Dec. 8, 2021 — After completing the closure of residential programs for individuals with intellectual/developmental disabilities (IDD) in Newport on Dec. 1, 2021, Shangri-La is now also moving to close the remainder of its IDD residential, employment and day service programs in Florence and Newport.
In the weeks after making the announcement to close residential programs in Newport, additional information about the difficulty of getting services for individuals served at the Florence group home surfaced in greater detail. This sparked a series of more in-depth conversations about risks to health and safety due to the lack of community resources available in Florence and ongoing staffing hardships.
“Historically, we have had a hard time finding employees in the Florence community,” explained Janet Yousey, CEO. “To start, there is already a smaller pool of candidates to recruit from, and like so many other industries right now, the applications just aren’t coming in. Without the people needed to appropriately staff the program, we are unable to provide the quality of services we pride ourselves on. While we have a number of dedicated staff, there's only so many extra shifts we can ask people to fill before burnout happens. We are at the tipping point.”
On Oct. 4, Shangri-La published “Continuity of Services is Focus Amidst Dire Staffing Situation; Shangri-La Asks for Help” to its website, with further background on its staffing situation.
Additionally, limited access to medical resources in the community (i.e., lack of access to pharmacies to fill emergency and unplanned prescriptions, availability and wait times for physicians, etc.) makes it hard to serve the individuals at the Florence home.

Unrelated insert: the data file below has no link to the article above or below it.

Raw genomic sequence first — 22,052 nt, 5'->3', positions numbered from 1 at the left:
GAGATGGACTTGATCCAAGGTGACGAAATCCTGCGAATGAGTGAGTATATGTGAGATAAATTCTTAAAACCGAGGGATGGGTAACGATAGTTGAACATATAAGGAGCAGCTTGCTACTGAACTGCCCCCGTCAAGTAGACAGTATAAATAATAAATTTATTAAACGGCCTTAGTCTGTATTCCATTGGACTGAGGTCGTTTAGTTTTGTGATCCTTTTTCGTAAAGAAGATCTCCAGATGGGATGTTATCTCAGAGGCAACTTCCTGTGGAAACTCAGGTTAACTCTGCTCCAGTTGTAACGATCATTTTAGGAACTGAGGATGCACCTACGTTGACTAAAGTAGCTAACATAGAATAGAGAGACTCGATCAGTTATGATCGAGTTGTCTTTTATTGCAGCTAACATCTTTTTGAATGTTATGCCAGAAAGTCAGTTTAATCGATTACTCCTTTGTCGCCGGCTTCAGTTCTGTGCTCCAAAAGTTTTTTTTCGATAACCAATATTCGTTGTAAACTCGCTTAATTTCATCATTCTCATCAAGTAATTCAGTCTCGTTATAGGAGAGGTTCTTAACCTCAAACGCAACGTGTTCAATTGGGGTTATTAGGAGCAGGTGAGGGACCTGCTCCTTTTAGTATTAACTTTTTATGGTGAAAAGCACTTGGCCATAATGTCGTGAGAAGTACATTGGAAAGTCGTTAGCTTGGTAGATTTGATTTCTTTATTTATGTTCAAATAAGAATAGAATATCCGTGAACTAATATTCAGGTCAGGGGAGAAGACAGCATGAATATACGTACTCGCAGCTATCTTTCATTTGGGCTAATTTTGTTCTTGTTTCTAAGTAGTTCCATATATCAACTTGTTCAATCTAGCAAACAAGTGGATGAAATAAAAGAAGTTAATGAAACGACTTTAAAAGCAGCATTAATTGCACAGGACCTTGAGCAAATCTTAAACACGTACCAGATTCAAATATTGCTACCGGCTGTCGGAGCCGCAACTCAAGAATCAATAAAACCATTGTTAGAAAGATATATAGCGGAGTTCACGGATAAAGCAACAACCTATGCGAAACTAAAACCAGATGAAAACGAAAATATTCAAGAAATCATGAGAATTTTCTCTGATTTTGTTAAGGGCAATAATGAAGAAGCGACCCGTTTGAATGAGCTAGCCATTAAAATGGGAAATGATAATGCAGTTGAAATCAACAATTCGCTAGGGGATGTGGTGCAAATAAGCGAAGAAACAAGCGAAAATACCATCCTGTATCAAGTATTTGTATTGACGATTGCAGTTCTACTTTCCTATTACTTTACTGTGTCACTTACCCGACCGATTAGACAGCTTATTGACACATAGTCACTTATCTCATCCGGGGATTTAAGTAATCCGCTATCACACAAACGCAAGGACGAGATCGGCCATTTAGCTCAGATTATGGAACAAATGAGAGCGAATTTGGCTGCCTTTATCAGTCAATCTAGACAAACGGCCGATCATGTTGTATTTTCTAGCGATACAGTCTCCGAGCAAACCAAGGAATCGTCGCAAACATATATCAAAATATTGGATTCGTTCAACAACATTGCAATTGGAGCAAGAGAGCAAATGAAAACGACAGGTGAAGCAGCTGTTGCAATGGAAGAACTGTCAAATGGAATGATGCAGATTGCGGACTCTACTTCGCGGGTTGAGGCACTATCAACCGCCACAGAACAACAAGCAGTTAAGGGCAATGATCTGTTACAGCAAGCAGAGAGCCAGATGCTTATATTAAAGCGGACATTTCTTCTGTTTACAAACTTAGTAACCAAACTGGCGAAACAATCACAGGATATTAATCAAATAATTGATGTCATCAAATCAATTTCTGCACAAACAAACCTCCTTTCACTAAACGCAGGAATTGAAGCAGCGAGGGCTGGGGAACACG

The geographic location of the program also makes getting the necessary training, supplies and maintenance services difficult on a consistent and timely basis.
The decision to close the Florence residential program then initiated conversations about the viability of Shangri-La's coastal Life Enrichment Activities Program (LEAP), a day services program, and the Community Employment Services (CES) program, which helps job seekers with disabilities obtain and maintain employment with a community business. Ultimately, it was decided that the coastal LEAP and CES programs are unlikely to remain stable enough on their own, let alone attempting to also cover the overhead of maintaining a coastal office.
The last day for residential services is Dec. 31, 2021, and the last day for day and employment services is Jan. 30, 2022, per the required timelines set forth by the Oregon administrative rules that govern the programs.
In all, the services of about 40 individuals served are affected by these closures, the majority of which are receiving employment-related supports.
In the weeks ahead, Shangri-La will work with Lane and Lincoln County Developmental Disability service coordinators and each individual’s support team to develop a transition plan.
Although it is always the goal to keep people living in the community of their choice, service providers in both counties are limited. As such, some individuals may have to seek services from providers in other communities.
“Although it is hard to see the end of Shangri-La's long tenure providing services in Florence and Newport, we are hopeful that the reduction in our geographic footprint can increase our capacity to strengthen the quality of services offered by Shangri-La programs along the I-5 corridor. We will always remain grateful for the contributions made by each dedicated coastal employee, some who have been supporting individuals in these communities for several years,” said Yousey.